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Lyle Zapato

19th Century British Military ALDH Technology

Lyle Zapato | 2009-03-29.6230 LMT | Aluminum | Mind Control | NWO | Fashion | Technology | Retro

As readers of my AFDB book are aware, use of foil-based deflector beanie technology among unaffiliated paranoids dates back only to the 1920s due to the NWO's previously tight control over the availability of aluminum. However, the forces of mind control have been incorporating aluminum psychotronic deflection into their field equipment since the Atlantean era. Here's an example from the 19th century:

Fig. 2.
Cross-section of an Aluminium Leaf Deflector Helmet (ALDH) used
by the British military during their psychotronic wars in India.

This was taken from "On Improvements in Helmets and Other Head-Dress for British Troops in the Tropics, More Especially in India" by Julius Jeffreys, F.R.S., published in 1862 in the Journal of the Royal United Services Institute for Defence Studies. In the article, Jeffreys explains how he incorporated an aluminum lining into helmet designs:

Desirous of trying the repellent virtues of the new metal -- aluminium, and having heard that Mr. Marshall, a manufacturer of leaf metal of much ingenuity and spirit, had produced specimens of aluminium beaten into leaf, I applied to him, and found him much interested in my proposal that it should be introduced as a coating for the surfaces of hats. At no little trouble -- the manufacture being new -- he prepared for me some books of aluminium leaf. The present is, I believe, the first employment of this metal in the form of leaf, and it promises to be of much utility. I find it to possess great reflecting power, though the experiments have not been continued long enough to decide its virtues as compared with gold leaf. It has apparently little liability to become tarnished. The interior of this pattern helmet is lined with leaf aluminium. I find it to form an excellent article also in the form of aluminium paper. Both aluminium and tin, in the form of leaf or bronze, could, I am satisfied from trial, be united to a smooth calico or linen surface, by means of a flexible cement, prepared from gutta-percha, india-rubber, or other hydro-carbons. I find on trial both india-rubber and gutta-percha promise to answer the purpose, and to have the great advantage of giving much flexibility to a metallic cloth.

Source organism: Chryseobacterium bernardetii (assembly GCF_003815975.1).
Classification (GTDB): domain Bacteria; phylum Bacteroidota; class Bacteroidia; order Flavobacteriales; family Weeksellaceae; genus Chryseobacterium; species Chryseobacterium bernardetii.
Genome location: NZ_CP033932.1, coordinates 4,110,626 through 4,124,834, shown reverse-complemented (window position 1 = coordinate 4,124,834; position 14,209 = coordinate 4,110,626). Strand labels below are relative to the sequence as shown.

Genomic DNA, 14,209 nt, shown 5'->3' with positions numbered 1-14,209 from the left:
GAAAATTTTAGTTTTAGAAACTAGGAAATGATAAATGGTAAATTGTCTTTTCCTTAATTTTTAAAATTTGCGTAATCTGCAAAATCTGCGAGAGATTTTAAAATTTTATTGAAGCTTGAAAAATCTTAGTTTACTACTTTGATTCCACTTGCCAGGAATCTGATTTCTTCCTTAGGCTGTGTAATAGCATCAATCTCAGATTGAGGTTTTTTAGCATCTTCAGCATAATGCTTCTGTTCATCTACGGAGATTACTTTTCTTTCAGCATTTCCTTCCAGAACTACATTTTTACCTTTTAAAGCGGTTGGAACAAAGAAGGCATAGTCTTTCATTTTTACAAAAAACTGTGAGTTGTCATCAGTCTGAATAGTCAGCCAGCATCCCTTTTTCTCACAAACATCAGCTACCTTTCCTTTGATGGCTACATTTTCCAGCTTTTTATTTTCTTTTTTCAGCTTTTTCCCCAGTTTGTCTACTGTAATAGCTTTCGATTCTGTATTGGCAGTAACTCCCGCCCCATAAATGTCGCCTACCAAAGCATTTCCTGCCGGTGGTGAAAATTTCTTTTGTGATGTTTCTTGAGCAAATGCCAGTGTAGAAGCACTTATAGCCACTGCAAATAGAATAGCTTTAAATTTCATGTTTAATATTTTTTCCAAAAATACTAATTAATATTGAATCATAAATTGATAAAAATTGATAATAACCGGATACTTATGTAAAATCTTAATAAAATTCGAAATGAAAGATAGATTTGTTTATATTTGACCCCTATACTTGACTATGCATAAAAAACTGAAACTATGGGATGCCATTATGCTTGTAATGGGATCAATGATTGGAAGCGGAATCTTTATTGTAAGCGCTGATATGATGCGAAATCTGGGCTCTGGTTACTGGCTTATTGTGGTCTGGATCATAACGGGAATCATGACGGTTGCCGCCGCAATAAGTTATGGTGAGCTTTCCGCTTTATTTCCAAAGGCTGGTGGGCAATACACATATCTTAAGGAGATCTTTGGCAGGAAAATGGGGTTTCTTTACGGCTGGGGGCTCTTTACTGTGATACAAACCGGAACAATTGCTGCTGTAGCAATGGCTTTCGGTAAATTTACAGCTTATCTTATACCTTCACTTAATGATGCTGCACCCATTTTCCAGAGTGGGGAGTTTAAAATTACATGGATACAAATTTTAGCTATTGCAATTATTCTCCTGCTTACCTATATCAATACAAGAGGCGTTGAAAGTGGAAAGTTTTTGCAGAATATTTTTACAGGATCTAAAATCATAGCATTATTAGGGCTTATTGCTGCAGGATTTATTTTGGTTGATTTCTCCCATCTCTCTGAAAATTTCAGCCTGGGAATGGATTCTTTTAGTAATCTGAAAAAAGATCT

For his hollow-shelled design (fig. 2), the aluminum lining would go on the inner shell, or crown (E -- not the beanie-like structure, h, which is only for cranial support):

Reverting again to the body of the hat, if it have two crowns ... the inner crown ought, under all circumstances, to have both its surfaces coated with metal; not only the inner one, facing the head, but the outer surface also, which faces the interior of the outer shell...

As you'll note, this bi-directional shielding agrees with my own stated best practices for AFDB construction, where the foil's shiny side is facing both outward and inward. The outer shell of Jeffreys' design provides protection for the aluminum leaf and utilitarian camouflage (according to Jefferys, utility is "the true standard of taste in every manly business").

The holes in the "coronet ventilator" (B, b) and the inner shell opening (e) are so troops can receive orders from their commanders via encoded psychotronic signals that interact with a specially cut ruby diffracting-crystal (not pictured for security reasons) centrally mounted under the coronet. Ruby, a crystal primarily composed of aluminum, is an important component in psychotronic generators and other mind-control equipment. The British Empire's interest in India was primarily to control her ruby mines, thus gaining an upper hand in the Global Psychotronic War.

Since this was published where orthonoids could read it, not only was any mention of classified diffracting-crystal technology omitted, but the aluminum shielding itself was couched in terms of its thermal protection so as not to expose the British Empire's wide-spread use of mind control in the subjugation of local populations. But the following illustration of Jefferys' other much-less-camouflaged design clearly shows the true psychotronic-deflective nature of helmet aluminization:

Fig. 4 and 5.
ALDH configuration designed to limit psychotronic friendly fire.

Here we have what Jeffreys describes as "a hat, or shako, which, for the wearer's sake, rejoices in a metallic exterior." This aluminum-clad design features only vertical and horizontal surfaces so that "it may not throw any rays into the eyes of persons standing either near or far off." While he again couches it in terms of solar rays, in reality the purpose was to protect troops from accidentally shooting their comrades in the head with their psychotoons and having the rays bounce back into their own faces, causing themselves befuddlement or possible mind-erasure. Such brazenly uncamouflaged helmets would have been worn by British Imperial mindshock troops during frantic exchanges with Mahratta freebooters, whose own alum-soaked turbans, while relatively primitive, would still have required more aggressive psychotronic fire to overcome.

End of post.